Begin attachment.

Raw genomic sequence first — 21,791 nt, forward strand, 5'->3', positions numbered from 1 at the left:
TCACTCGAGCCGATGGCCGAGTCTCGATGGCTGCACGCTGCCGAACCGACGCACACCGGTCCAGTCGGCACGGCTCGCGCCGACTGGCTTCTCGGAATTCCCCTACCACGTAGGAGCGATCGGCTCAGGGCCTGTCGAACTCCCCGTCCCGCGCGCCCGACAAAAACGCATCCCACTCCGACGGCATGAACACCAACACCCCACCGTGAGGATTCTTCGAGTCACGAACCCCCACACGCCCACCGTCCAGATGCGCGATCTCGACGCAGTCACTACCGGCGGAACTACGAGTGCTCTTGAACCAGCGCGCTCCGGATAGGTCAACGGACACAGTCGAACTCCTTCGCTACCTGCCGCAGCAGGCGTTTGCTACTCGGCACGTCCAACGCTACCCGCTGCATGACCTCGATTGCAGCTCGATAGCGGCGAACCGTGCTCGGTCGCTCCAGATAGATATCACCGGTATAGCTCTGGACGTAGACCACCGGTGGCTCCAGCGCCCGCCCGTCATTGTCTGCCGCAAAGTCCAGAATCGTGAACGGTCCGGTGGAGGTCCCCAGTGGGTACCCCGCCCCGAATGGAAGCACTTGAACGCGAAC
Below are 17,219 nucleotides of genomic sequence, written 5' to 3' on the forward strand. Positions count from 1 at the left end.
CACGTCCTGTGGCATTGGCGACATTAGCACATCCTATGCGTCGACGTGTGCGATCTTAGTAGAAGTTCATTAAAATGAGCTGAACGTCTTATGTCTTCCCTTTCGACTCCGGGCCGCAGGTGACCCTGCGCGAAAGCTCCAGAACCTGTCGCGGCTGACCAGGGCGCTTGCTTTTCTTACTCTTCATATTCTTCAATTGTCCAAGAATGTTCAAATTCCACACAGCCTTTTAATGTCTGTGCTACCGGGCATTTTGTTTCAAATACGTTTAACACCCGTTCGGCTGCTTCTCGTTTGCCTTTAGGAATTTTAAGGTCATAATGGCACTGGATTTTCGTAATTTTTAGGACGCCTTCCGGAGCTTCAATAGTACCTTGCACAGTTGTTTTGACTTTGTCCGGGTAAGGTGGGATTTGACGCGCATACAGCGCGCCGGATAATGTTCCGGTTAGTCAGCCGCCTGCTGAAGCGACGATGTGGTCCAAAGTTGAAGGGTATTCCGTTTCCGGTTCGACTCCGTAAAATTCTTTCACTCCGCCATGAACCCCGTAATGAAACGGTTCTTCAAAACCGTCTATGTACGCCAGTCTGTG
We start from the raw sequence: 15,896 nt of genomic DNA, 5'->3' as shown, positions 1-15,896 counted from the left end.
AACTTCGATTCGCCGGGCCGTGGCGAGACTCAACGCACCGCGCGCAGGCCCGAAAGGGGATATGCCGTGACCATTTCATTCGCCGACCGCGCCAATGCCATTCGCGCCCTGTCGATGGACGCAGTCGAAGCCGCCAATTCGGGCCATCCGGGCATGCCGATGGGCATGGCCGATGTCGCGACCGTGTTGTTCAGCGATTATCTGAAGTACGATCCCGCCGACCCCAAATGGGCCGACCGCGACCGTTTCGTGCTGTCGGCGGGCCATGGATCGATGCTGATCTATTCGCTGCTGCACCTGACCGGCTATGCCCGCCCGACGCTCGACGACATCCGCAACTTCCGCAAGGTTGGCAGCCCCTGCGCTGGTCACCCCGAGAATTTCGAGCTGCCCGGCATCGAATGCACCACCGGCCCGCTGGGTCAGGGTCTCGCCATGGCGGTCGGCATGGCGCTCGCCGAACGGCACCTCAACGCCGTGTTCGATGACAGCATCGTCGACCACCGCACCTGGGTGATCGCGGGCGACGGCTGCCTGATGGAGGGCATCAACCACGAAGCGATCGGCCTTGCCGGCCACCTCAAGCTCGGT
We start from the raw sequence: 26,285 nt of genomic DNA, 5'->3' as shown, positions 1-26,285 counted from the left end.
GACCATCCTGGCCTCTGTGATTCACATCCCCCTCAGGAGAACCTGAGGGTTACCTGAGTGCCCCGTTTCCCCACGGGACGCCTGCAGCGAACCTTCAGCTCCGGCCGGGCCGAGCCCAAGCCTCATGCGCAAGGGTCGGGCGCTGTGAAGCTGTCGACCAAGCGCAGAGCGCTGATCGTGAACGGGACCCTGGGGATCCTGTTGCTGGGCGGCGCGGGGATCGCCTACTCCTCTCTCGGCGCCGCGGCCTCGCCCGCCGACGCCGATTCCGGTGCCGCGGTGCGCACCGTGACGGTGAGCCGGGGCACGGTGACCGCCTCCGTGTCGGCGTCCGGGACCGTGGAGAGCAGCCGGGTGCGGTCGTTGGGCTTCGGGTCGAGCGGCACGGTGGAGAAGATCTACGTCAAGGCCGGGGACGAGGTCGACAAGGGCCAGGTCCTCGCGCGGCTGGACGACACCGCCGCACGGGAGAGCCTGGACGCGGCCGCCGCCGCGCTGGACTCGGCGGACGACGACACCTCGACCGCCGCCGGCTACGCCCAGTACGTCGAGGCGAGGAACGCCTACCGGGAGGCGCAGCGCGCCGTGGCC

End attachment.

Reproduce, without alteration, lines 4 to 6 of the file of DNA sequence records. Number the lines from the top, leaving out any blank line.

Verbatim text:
CACGTCCTGTGGCATTGGCGACATTAGCACATCCTATGCGTCGACGTGTGCGATCTTAGTAGAAGTTCATTAAAATGAGCTGAACGTCTTATGTCTTCCCTTTCGACTCCGGGCCGCAGGTGACCCTGCGCGAAAGCTCCAGAACCTGTCGCGGCTGACCAGGGCGCTTGCTTTTCTTACTCTTCATATTCTTCAATTGTCCAAGAATGTTCAAATTCCACACAGCCTTTTAATGTCTGTGCTACCGGGCATTTTGTTTCAAATACGTTTAACACCCGTTCGGCTGCTTCTCGTTTGCCTTTAGGAATTTTAAGGTCATAATGGCACTGGATTTTCGTAATTTTTAGGACGCCTTCCGGAGCTTCAATAGTACCTTGCACAGTTGTTTTGACTTTGTCCGGGTAAGGTGGGATTTGACGCGCATACAGCGCGCCGGATAATGTTCCGGTTAGTCAGCCGCCTGCTGAAGCGACGATGTGGTCCAAAGTTGAAGGGTATTCCGTTTCCGGTTCGACTCCGTAAAATTCTTTCACTCCGCCATGAACCCCGTAATGAAACGGTTCTTCAAAACCGTCTATGTACGCCAGTCTGTG
We start from the raw sequence: 15,896 nt of genomic DNA, 5'->3' as shown, positions 1-15,896 counted from the left end.
AACTTCGATTCGCCGGGCCGTGGCGAGACTCAACGCACCGCGCGCAGGCCCGAAAGGGGATATGCCGTGACCATTTCATTCGCCGACCGCGCCAATGCCATTCGCGCCCTGTCGATGGACGCAGTCGAAGCCGCCAATTCGGGCCATCCGGGCATGCCGATGGGCATGGCCGATGTCGCGACCGTGTTGTTCAGCGATTATCTGAAGTACGATCCCGCCGACCCCAAATGGGCCGACCGCGACCGTTTCGTGCTGTCGGCGGGCCATGGATCGATGCTGATCTATTCGCTGCTGCACCTGACCGGCTATGCCCGCCCGACGCTCGACGACATCCGCAACTTCCGCAAGGTTGGCAGCCCCTGCGCTGGTCACCCCGAGAATTTCGAGCTGCCCGGCATCGAATGCACCACCGGCCCGCTGGGTCAGGGTCTCGCCATGGCGGTCGGCATGGCGCTCGCCGAACGGCACCTCAACGCCGTGTTCGATGACAGCATCGTCGACCACCGCACCTGGGTGATCGCGGGCGACGGCTGCCTGATGGAGGGCATCAACCACGAAGCGATCGGCCTTGCCGGCCACCTCAAGCTCGGT